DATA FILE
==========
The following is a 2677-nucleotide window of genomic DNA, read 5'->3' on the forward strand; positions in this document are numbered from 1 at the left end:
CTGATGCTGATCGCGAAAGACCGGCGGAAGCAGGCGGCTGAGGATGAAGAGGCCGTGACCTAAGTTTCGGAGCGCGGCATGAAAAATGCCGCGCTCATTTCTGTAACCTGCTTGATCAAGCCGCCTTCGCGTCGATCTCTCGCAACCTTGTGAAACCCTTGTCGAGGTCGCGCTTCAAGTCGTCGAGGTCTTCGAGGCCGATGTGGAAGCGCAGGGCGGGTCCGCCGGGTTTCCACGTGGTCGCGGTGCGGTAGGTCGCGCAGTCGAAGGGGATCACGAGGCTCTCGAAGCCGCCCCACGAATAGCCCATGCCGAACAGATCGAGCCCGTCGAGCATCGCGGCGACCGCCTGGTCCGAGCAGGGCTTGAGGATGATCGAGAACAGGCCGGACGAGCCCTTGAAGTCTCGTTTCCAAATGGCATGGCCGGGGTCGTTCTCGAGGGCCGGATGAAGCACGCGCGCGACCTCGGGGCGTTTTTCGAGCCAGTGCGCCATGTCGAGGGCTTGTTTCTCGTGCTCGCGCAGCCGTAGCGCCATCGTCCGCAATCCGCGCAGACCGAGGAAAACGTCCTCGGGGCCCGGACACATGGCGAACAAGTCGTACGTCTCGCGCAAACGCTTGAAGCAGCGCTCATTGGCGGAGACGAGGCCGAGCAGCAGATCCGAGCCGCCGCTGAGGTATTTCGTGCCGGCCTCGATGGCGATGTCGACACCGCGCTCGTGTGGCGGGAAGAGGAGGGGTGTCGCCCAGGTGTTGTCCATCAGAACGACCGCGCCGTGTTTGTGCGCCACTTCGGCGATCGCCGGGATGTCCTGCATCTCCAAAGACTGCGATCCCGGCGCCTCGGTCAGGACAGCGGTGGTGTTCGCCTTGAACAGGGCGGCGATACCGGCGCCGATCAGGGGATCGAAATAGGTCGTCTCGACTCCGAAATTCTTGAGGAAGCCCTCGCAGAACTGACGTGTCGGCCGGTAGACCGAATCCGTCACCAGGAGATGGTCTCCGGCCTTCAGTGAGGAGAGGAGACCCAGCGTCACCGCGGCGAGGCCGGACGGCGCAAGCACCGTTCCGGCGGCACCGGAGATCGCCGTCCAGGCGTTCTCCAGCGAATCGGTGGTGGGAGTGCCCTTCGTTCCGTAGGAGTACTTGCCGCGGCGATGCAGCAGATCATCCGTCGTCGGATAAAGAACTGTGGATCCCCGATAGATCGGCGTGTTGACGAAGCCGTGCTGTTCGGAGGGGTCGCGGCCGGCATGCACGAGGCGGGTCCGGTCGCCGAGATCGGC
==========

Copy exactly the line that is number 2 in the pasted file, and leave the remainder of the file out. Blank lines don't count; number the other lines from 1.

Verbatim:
CTGATGCTGATCGCGAAAGACCGGCGGAAGCAGGCGGCTGAGGATGAAGAGGCCGTGACCTAAGTTTCGGAGCGCGGCATGAAAAATGCCGCGCTCATTTCTGTAACCTGCTTGATCAAGCCGCCTTCGCGTCGATCTCTCGCAACCTTGTGAAACCCTTGTCGAGGTCGCGCTTCAAGTCGTCGAGGTCTTCGAGGCCGATGTGGAAGCGCAGGGCGGGTCCGCCGGGTTTCCACGTGGTCGCGGTGCGGTAGGTCGCGCAGTCGAAGGGGATCACGAGGCTCTCGAAGCCGCCCCACGAATAGCCCATGCCGAACAGATCGAGCCCGTCGAGCATCGCGGCGACCGCCTGGTCCGAGCAGGGCTTGAGGATGATCGAGAACAGGCCGGACGAGCCCTTGAAGTCTCGTTTCCAAATGGCATGGCCGGGGTCGTTCTCGAGGGCCGGATGAAGCACGCGCGCGACCTCGGGGCGTTTTTCGAGCCAGTGCGCCATGTCGAGGGCTTGTTTCTCGTGCTCGCGCAGCCGTAGCGCCATCGTCCGCAATCCGCGCAGACCGAGGAAAACGTCCTCGGGGCCCGGACACATGGCGAACAAGTCGTACGTCTCGCGCAAACGCTTGAAGCAGCGCTCATTGGCGGAGACGAGGCCGAGCAGCAGATCCGAGCCGCCGCTGAGGTATTTCGTGCCGGCCTCGATGGCGATGTCGACACCGCGCTCGTGTGGCGGGAAGAGGAGGGGTGTCGCCCAGGTGTTGTCCATCAGAACGACCGCGCCGTGTTTGTGCGCCACTTCGGCGATCGCCGGGATGTCCTGCATCTCCAAAGACTGCGATCCCGGCGCCTCGGTCAGGACAGCGGTGGTGTTCGCCTTGAACAGGGCGGCGATACCGGCGCCGATCAGGGGATCGAAATAGGTCGTCTCGACTCCGAAATTCTTGAGGAAGCCCTCGCAGAACTGACGTGTCGGCCGGTAGACCGAATCCGTCACCAGGAGATGGTCTCCGGCCTTCAGTGAGGAGAGGAGACCCAGCGTCACCGCGGCGAGGCCGGACGGCGCAAGCACCGTTCCGGCGGCACCGGAGATCGCCGTCCAGGCGTTCTCCAGCGAATCGGTGGTGGGAGTGCCCTTCGTTCCGTAGGAGTACTTGCCGCGGCGATGCAGCAGATCATCCGTCGTCGGATAAAGAACTGTGGATCCCCGATAGATCGGCGTGTTGACGAAGCCGTGCTGTTCGGAGGGGTCGCGGCCGGCATGCACGAGGCGGGTCCGGTCGCCGAGATCGGC